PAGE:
TL
 

Bobby_M

Vendor and Brewer
HBT Sponsor
Joined
Aug 3, 2006
Messages
25,352
Reaction score
4,412
Location
Whitehouse Station
IMHO, you'd protect your butt a little better if your friend signed a waiver of some kind. Technically, you're supplying liquor to him. What if someone slams a telephone pole afterwards? What is your liability based on that?
 

shafferpilot

Well-Known Member
Joined
Sep 24, 2007
Messages
1,579
Reaction score
17
Location
Cincinnati OH
and when you do, carefully explain that you'll be in the market for a different facility if they start whining.
 

Nate

Well-Known Member
Joined
Nov 21, 2005
Messages
712
Reaction score
23
Location
Virginia
Also check into transporting it. Here in Virginia, I believe you also have to have a distribution license to transport it (I'm sure there is some minimum volume). Just a thought...
 

Buford

Well-Known Member
Joined
Oct 16, 2006
Messages
1,383
Reaction score
15
Location
Richmond, VA
I'm getting married in April here in VA, and the only thing I've been told to get by the venue is a 1-day ABC event license to dispense beer.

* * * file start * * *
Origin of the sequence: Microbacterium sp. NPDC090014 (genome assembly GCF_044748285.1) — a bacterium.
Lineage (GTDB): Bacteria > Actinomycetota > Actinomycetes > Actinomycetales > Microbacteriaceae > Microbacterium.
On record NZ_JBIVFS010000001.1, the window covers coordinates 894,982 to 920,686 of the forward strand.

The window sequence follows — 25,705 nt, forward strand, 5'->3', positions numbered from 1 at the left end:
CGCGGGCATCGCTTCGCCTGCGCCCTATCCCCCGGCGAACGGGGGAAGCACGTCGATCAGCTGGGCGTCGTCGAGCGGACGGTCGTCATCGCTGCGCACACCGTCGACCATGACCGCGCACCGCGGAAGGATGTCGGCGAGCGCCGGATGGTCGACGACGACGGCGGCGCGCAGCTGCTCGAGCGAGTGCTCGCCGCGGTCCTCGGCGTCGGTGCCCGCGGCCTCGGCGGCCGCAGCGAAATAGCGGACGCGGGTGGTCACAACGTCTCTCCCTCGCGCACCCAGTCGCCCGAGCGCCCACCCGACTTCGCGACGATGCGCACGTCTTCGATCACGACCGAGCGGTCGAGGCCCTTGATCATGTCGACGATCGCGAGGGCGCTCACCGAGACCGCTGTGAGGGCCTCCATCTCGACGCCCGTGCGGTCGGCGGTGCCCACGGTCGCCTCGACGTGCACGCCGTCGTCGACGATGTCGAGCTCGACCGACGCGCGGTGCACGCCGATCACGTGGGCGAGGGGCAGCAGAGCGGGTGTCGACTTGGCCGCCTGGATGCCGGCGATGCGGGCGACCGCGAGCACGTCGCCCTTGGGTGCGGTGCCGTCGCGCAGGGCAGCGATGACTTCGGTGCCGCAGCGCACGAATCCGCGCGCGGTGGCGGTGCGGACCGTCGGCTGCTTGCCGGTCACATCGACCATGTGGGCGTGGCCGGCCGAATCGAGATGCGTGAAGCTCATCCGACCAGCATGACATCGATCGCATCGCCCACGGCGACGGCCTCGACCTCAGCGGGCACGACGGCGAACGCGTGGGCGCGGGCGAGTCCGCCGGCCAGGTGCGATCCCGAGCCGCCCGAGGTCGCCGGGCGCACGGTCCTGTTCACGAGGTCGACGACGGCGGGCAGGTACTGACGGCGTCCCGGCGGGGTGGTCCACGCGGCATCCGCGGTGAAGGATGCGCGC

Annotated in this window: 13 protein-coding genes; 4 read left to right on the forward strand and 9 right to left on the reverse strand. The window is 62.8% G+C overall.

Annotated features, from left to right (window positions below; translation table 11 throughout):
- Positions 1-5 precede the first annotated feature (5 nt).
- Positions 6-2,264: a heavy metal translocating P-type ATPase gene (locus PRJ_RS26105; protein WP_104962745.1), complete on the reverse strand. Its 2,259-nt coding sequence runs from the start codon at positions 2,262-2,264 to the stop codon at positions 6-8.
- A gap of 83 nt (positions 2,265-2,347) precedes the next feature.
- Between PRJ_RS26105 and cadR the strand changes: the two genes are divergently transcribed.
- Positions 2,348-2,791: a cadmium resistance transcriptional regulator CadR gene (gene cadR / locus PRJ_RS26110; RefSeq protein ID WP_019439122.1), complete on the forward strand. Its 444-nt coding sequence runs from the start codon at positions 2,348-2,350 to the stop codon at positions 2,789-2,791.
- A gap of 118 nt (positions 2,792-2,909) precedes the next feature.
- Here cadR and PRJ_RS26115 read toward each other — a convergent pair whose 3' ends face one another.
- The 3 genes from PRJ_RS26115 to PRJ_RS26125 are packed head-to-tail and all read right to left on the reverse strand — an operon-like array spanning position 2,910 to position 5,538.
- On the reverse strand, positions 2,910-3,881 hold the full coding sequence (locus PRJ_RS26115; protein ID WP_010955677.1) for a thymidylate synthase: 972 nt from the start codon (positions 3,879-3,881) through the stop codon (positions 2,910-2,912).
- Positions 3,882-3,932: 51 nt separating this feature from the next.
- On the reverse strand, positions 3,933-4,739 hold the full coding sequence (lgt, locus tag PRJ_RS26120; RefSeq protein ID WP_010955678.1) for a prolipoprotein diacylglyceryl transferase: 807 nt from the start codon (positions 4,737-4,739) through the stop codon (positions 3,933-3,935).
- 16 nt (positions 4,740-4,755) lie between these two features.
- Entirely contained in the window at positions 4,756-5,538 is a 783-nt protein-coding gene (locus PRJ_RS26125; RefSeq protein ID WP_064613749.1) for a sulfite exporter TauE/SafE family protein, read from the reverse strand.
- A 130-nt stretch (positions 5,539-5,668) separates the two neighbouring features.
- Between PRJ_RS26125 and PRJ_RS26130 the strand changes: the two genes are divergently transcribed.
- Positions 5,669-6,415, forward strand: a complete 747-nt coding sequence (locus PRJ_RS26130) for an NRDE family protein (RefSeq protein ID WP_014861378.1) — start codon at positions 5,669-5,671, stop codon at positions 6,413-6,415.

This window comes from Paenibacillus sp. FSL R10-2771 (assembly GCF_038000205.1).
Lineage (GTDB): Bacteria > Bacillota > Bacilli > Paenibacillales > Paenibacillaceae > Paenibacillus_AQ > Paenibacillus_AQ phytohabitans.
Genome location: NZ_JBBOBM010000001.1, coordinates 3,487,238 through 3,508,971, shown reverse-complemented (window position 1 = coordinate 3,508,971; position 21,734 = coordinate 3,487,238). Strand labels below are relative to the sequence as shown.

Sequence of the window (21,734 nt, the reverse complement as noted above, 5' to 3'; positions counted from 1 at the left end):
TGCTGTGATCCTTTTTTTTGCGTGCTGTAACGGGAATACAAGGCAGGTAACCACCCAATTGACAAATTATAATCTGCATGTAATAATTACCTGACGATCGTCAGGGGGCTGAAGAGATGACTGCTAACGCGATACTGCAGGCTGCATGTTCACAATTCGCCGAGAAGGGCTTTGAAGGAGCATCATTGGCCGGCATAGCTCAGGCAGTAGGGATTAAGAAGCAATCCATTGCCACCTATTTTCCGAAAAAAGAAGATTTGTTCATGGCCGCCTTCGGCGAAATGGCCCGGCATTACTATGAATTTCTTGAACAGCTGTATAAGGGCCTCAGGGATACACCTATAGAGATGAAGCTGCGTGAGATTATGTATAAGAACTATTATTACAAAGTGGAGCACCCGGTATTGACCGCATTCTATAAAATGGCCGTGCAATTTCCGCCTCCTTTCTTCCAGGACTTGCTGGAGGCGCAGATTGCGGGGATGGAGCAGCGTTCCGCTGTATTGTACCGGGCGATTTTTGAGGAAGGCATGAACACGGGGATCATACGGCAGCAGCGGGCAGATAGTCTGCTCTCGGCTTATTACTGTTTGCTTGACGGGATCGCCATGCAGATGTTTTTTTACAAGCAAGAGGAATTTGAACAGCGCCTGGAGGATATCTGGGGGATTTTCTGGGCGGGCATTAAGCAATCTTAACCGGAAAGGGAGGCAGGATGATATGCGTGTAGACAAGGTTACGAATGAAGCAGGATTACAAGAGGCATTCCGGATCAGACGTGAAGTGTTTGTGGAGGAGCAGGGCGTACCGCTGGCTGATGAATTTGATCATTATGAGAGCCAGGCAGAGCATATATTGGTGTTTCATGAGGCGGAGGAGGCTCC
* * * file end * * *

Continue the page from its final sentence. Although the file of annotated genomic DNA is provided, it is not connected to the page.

Evan!

Well-Known Member
Joined
Aug 9, 2006
Messages
11,835
Reaction score
104
Location
Charlottesville, VA
Buford said:
I'm getting married in April here in VA, and the only thing I've been told to get by the venue is a 1-day ABC event license to dispense beer.
Buford...duuuuude...I'd read up a little more on that. According to VA ABC law, you can only legally give away a six-pack's worth of beer (72oz) per year per person. Now, I don't know how much people will be paying attention, but I just thought you should know, because it's on the books. Once any one of your guests consumes 73 ounces of beer, you've broken the law. :D Of course, you could just tell everyone that they can't drink more than 72oz each...